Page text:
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Creating Spotlight Plugins
Pages: 1, 2, 3, 4

Copy in Supporting Project Files

In order to read the StickiesDatabase format, you'll either need to reverse engineer the format yourself (you can read about the process here) or you can benefit from someone else's hard work and use open source code released under the GNU GPL that's available here. Simply save these files to disk, navigate to them in Finder, and copy them into your project by dragging them into your "Classes" folder in Xcode. Make sure the box is checked that specifies to copy them into the project. (Actually, only a small portion of the "Document" class is really needed, but the others are left there for convenience in case you decide to be creative and use them for other things.)



Implement the GetMetadataForFile Function

Our last big step is to implement the GetMetadataForFile function; but as you'll see, it's not much of a chore at all. Here's the function's body:


Boolean GetMetadataForFile(
    void* thisInterface, 
    CFMutableDictionaryRef attributes, 
    CFStringRef contentTypeUTI,
    CFStringRef pathToFile)
{
    Boolean success=NO;
    NSAutoreleasePool *pool;

    // Don't assume that there is an autorelease pool 
    //around the calling of this function.
    pool = [[NSAutoreleasePool alloc] init];
    
    /* Pull any available metadata from the file */
    
    //The Document class provides the methods necessary to 
    //manipulate the StickiesDatabase file
    NSMutableArray *array = [[NSMutableArray alloc] initWithArray:
        [NSUnarchiver unarchiveObjectWithFile:
            (NSString*)pathToFile]];

    [array autorelease];
    
    NSEnumerator *enumerator = [array objectEnumerator];
    Document *d;
    NSMutableArray* tempArray = [NSMutableArray array];

    while (d = [enumerator nextObject]) { 
        NSString *t = [d stringValue];
        [tempArray addObject:t];
    }
    
    [(NSMutableDictionary *)attributes setObject:tempArray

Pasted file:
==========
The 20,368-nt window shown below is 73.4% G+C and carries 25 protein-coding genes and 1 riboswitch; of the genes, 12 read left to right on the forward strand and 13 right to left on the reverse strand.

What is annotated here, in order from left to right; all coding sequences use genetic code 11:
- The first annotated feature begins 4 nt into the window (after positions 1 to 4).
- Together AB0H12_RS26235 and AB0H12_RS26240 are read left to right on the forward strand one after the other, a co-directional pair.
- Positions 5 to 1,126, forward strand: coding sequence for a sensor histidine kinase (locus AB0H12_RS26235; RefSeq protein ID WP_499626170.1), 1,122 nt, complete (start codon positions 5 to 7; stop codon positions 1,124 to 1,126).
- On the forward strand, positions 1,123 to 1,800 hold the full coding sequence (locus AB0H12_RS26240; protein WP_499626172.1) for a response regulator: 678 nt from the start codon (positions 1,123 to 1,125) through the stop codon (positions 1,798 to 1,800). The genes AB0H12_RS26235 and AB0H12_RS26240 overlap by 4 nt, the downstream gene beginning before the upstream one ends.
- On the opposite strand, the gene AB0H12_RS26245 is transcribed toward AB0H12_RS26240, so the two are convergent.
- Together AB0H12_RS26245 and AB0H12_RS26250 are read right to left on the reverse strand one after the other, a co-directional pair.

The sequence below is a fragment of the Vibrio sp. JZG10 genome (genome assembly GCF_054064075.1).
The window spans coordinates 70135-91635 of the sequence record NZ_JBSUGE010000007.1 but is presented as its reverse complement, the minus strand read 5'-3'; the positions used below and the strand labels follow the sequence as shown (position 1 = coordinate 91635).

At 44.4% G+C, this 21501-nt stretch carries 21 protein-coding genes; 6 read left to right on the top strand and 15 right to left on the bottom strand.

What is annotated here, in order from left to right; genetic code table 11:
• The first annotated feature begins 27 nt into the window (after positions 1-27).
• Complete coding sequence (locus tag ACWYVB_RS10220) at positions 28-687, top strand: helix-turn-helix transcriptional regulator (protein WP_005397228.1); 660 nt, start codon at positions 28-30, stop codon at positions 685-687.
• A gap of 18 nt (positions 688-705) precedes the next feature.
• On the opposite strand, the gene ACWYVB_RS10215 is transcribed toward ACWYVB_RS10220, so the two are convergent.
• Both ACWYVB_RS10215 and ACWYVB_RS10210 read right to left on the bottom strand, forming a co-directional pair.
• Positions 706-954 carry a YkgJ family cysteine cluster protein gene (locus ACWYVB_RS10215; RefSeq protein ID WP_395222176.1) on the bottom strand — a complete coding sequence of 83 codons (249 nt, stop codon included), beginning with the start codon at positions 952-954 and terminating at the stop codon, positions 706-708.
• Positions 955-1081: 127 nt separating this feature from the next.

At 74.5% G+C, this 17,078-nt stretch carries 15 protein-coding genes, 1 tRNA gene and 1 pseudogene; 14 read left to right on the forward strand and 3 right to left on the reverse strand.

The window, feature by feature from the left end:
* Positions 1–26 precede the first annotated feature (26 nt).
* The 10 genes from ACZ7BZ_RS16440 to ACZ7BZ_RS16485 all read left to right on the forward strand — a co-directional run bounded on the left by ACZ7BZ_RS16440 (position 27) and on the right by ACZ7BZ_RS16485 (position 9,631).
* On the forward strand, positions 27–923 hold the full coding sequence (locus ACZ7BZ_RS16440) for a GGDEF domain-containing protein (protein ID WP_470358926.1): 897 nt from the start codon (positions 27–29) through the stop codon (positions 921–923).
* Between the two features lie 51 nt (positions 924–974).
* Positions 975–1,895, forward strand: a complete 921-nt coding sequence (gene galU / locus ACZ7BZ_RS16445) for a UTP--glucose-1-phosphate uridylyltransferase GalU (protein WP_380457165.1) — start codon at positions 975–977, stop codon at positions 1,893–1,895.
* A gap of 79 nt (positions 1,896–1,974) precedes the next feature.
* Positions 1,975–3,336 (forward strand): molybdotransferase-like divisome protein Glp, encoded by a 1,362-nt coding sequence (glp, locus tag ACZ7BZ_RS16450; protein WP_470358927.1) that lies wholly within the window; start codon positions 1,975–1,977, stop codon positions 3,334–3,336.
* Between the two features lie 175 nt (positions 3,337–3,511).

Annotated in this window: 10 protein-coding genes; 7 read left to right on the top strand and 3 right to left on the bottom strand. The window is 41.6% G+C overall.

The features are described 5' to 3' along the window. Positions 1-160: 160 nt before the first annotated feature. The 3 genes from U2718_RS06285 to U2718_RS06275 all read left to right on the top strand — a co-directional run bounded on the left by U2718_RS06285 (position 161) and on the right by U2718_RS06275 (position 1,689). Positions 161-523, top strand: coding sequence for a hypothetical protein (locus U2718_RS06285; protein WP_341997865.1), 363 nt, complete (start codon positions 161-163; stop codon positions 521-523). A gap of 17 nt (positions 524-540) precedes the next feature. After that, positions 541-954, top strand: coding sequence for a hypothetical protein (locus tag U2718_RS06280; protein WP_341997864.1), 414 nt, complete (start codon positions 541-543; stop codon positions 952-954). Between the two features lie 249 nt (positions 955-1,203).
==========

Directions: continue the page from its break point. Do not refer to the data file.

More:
forKey:@"com_apple_stickies_aaa_noteTitle"];

    // return YES so that the attributes are imported and
    // add more resilient error handling at your own discretion
    success=YES;

    //memory management
    [pool release];
    
    return success;
}

I'm sure you'll agree that this method is trivial. This plugin will only process files ending in "aaa," which we're assuming to be in a specific format. The text of each note is simply read and stored into an array. The array is loaded into a dictionary, mapped to the key specified in our schema.xml file, and passed to the Spotlight server, where the rest of the work is handled. It's noteworthy to clarify that our "metadata" is the complete text of each note. Recall that the intention of this plugin is to make the text of each note searchable in Spotlight.

Make Minor Changes to Reflect our Use of Cocoa

At this point, all of the conceptual Spotlight work is done. Now we just need to take care of a few details to ensure our project compiles and links properly:

  • Add and include the "Foundation" framework
    • Ctrl-click on "External Frameworks and Libraries", choose "Add" -> "Existing Frameworks...", and select "Foundation.framework"
    • Add a #import <Foundation/Foundation.h> to the top of "GetMetadataForFile.c"
  • Include the Document class in the source code
    • Add a #import "Document.h" to the top of "GetMetadataForFile.c"
  • Add the "Cocoa" framework (because it's included in the Document class)
    • Ctrl-click on "External Frameworks and Libraries," choose "Add" -> "Existing Frameworks," and select "Cocoa.framework"
  • Rename GetMetadataForFile.c and main.c to have a .m extension
    • We're using and linking Objective-C code, so you'll get a mysterious "Cannot find function pointer MetadataImporterPluginFactory" error if you don't rename.

At this point, your code should build just fine. Making sure you've modified cron's schedule to copy and rename the "StickiesDatabase" file, you can now go into your project's "build" folder and copy your importer into place with a sudo cp -r StickiesImporter.mdimporter /Library/Spotlight from Terminal. If you want it, the complete XCode project file is available here.

xcode 2.0 bug
Side note: In Xcode 2.0, there's a bug that doesn't allow you to change out of a "Development" build style when double clicking on the blue application icon and trying to do so from the "Styles" tab. For changes to build style to stick, you need to make them from the "Project" menu.

With your plugin in place, you should now be able to find text in Stickies notes from Spotlight. (If things don't turn out as expected, there are some troubleshooting references below.) Type some unique practice text such as "ABCDEFG" into a note to check it out, keeping in mind there will be at most a one-minute lag because cron has to do its thing.

our plugin in action
Our plugin at work!

Pages: 1, 2, 3, 4

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